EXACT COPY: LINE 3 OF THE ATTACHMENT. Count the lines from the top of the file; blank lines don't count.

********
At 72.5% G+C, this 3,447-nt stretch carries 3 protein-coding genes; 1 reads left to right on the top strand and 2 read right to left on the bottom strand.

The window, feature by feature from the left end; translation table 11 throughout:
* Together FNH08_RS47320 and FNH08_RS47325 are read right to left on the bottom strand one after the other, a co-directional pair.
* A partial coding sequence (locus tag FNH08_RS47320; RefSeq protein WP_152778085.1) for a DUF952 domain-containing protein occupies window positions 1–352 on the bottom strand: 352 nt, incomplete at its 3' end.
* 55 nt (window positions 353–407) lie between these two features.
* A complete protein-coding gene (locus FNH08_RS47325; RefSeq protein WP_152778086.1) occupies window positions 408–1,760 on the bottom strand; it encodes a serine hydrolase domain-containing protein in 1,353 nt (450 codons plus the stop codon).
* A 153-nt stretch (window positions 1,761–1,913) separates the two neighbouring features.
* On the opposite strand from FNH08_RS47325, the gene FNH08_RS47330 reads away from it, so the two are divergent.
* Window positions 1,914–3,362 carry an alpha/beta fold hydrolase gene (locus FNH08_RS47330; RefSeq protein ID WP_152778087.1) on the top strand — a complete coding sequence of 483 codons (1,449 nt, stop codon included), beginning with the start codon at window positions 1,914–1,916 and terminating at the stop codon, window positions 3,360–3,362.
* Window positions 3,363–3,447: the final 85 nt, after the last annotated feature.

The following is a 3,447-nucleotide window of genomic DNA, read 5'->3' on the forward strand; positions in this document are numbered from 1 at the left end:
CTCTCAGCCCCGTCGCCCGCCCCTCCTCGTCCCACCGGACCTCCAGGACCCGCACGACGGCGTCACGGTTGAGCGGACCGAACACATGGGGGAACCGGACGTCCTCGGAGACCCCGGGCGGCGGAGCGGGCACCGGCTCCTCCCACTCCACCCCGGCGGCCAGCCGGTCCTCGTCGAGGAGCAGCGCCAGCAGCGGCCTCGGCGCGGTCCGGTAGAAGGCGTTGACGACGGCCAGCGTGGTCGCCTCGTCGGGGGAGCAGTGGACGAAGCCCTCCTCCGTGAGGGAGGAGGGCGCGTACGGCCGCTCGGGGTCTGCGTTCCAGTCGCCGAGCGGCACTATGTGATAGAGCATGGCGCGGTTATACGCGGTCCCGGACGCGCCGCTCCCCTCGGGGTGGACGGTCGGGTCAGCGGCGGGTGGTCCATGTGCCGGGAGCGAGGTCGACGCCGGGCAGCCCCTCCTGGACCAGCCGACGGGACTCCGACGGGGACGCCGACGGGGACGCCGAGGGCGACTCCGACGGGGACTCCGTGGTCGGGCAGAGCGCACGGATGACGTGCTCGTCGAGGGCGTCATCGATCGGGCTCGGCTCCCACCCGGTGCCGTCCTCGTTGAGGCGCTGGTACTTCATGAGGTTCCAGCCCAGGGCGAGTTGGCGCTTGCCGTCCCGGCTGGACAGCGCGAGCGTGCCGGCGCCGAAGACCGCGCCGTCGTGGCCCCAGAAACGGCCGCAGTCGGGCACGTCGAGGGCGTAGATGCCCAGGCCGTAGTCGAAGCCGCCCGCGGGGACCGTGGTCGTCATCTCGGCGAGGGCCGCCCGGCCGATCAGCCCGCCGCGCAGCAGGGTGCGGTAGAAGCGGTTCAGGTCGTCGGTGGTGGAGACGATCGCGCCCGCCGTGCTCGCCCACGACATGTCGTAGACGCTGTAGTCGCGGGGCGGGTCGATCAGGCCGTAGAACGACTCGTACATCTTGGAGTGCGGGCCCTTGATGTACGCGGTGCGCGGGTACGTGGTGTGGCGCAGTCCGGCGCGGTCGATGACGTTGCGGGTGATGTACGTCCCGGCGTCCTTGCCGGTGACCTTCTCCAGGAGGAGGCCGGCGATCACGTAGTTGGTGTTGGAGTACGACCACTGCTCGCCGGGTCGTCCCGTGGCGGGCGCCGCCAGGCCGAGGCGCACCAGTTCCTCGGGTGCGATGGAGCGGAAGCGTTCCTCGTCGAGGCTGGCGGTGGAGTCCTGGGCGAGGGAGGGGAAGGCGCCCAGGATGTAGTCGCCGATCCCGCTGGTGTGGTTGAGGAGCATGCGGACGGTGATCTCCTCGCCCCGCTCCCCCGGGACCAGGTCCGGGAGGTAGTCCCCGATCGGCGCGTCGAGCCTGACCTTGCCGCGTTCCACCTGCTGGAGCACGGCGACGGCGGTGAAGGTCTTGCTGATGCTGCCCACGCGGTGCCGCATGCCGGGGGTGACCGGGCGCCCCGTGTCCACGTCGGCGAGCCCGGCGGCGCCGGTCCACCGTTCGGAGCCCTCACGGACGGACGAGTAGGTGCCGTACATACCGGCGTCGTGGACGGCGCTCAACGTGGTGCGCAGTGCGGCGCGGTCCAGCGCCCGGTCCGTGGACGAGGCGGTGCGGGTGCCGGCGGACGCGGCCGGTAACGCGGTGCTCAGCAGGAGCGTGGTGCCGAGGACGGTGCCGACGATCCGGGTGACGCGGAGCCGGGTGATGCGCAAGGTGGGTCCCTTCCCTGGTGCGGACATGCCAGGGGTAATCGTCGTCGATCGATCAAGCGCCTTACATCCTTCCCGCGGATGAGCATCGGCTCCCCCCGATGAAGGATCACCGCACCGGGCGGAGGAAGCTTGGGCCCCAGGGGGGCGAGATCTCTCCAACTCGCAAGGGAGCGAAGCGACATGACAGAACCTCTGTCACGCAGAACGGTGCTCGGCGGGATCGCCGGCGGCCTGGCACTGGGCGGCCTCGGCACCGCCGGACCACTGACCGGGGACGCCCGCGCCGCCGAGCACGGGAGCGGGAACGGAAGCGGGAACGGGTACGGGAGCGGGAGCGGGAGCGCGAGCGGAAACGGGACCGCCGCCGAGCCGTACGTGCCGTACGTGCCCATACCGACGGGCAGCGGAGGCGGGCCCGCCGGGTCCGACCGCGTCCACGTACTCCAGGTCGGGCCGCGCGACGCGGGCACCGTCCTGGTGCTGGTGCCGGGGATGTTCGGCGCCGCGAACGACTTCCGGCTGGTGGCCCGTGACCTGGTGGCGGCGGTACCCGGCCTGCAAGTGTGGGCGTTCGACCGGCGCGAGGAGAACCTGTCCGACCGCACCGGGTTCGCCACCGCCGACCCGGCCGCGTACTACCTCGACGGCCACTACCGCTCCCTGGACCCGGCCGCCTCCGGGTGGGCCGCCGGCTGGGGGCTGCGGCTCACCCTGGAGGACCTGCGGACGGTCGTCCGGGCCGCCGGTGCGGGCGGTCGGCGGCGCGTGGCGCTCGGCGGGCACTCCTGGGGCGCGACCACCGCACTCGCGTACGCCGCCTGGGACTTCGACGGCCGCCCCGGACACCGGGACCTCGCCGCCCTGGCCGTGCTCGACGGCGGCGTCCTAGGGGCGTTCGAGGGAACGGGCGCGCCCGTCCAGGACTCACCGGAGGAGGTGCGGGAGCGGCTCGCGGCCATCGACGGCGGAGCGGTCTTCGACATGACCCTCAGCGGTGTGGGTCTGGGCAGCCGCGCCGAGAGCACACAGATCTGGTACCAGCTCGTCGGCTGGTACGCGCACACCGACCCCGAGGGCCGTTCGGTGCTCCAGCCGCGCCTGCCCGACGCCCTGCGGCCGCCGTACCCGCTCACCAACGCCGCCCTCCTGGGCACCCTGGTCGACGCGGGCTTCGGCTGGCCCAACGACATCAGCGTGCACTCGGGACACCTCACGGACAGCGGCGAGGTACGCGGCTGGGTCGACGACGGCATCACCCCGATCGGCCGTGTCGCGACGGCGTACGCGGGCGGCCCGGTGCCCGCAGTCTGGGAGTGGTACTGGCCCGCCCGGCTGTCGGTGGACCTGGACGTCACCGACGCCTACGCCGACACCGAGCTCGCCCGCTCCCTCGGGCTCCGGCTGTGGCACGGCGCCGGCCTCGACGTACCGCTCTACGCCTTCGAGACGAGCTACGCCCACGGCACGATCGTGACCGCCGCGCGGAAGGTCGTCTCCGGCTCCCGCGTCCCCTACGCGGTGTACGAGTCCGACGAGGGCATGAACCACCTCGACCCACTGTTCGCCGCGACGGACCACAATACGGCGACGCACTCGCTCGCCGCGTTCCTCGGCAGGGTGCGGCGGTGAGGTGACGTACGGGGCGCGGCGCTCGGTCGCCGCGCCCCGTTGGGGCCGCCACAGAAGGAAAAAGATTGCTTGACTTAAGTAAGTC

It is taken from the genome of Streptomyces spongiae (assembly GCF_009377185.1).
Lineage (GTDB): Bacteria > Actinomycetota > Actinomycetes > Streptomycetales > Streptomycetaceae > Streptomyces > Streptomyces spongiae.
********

* Together FNH08_RS47320 and FNH08_RS47325 are read right to left on the bottom strand one after the other, a co-directional pair.